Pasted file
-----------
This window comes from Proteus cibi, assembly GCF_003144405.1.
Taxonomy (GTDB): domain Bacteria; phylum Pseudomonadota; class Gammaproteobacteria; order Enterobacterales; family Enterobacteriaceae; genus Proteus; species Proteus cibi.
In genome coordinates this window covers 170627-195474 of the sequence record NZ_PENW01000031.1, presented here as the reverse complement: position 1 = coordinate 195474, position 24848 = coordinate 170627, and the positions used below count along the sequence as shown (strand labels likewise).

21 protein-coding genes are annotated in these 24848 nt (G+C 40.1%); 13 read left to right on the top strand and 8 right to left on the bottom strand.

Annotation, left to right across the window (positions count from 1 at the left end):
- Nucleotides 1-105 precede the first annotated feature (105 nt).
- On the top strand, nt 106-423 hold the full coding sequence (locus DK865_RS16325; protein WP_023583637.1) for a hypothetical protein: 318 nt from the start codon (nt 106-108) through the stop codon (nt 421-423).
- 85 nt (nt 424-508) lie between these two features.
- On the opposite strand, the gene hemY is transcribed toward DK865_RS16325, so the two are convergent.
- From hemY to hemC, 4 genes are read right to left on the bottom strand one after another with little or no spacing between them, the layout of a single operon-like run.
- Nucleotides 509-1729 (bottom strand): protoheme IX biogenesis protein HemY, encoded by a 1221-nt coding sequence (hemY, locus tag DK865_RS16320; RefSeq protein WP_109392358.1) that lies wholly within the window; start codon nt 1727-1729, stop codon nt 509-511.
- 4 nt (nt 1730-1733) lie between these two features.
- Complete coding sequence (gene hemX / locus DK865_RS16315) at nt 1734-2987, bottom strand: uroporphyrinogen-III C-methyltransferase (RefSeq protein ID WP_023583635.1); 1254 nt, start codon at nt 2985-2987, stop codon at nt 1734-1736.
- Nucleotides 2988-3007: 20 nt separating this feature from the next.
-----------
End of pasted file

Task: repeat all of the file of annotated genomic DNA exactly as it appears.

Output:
This window comes from Proteus cibi, assembly GCF_003144405.1.
Taxonomy (GTDB): domain Bacteria; phylum Pseudomonadota; class Gammaproteobacteria; order Enterobacterales; family Enterobacteriaceae; genus Proteus; species Proteus cibi.
In genome coordinates this window covers 170627-195474 of the sequence record NZ_PENW01000031.1, presented here as the reverse complement: position 1 = coordinate 195474, position 24848 = coordinate 170627, and the positions used below count along the sequence as shown (strand labels likewise).

21 protein-coding genes are annotated in these 24848 nt (G+C 40.1%); 13 read left to right on the top strand and 8 right to left on the bottom strand.

Annotation, left to right across the window (positions count from 1 at the left end):
- Nucleotides 1-105 precede the first annotated feature (105 nt).
- On the top strand, nt 106-423 hold the full coding sequence (locus DK865_RS16325; protein WP_023583637.1) for a hypothetical protein: 318 nt from the start codon (nt 106-108) through the stop codon (nt 421-423).
- 85 nt (nt 424-508) lie between these two features.
- On the opposite strand, the gene hemY is transcribed toward DK865_RS16325, so the two are convergent.
- From hemY to hemC, 4 genes are read right to left on the bottom strand one after another with little or no spacing between them, the layout of a single operon-like run.
- Nucleotides 509-1729 (bottom strand): protoheme IX biogenesis protein HemY, encoded by a 1221-nt coding sequence (hemY, locus tag DK865_RS16320; RefSeq protein WP_109392358.1) that lies wholly within the window; start codon nt 1727-1729, stop codon nt 509-511.
- 4 nt (nt 1730-1733) lie between these two features.
- Complete coding sequence (gene hemX / locus DK865_RS16315) at nt 1734-2987, bottom strand: uroporphyrinogen-III C-methyltransferase (RefSeq protein ID WP_023583635.1); 1254 nt, start codon at nt 2985-2987, stop codon at nt 1734-1736.
- Nucleotides 2988-3007: 20 nt separating this feature from the next.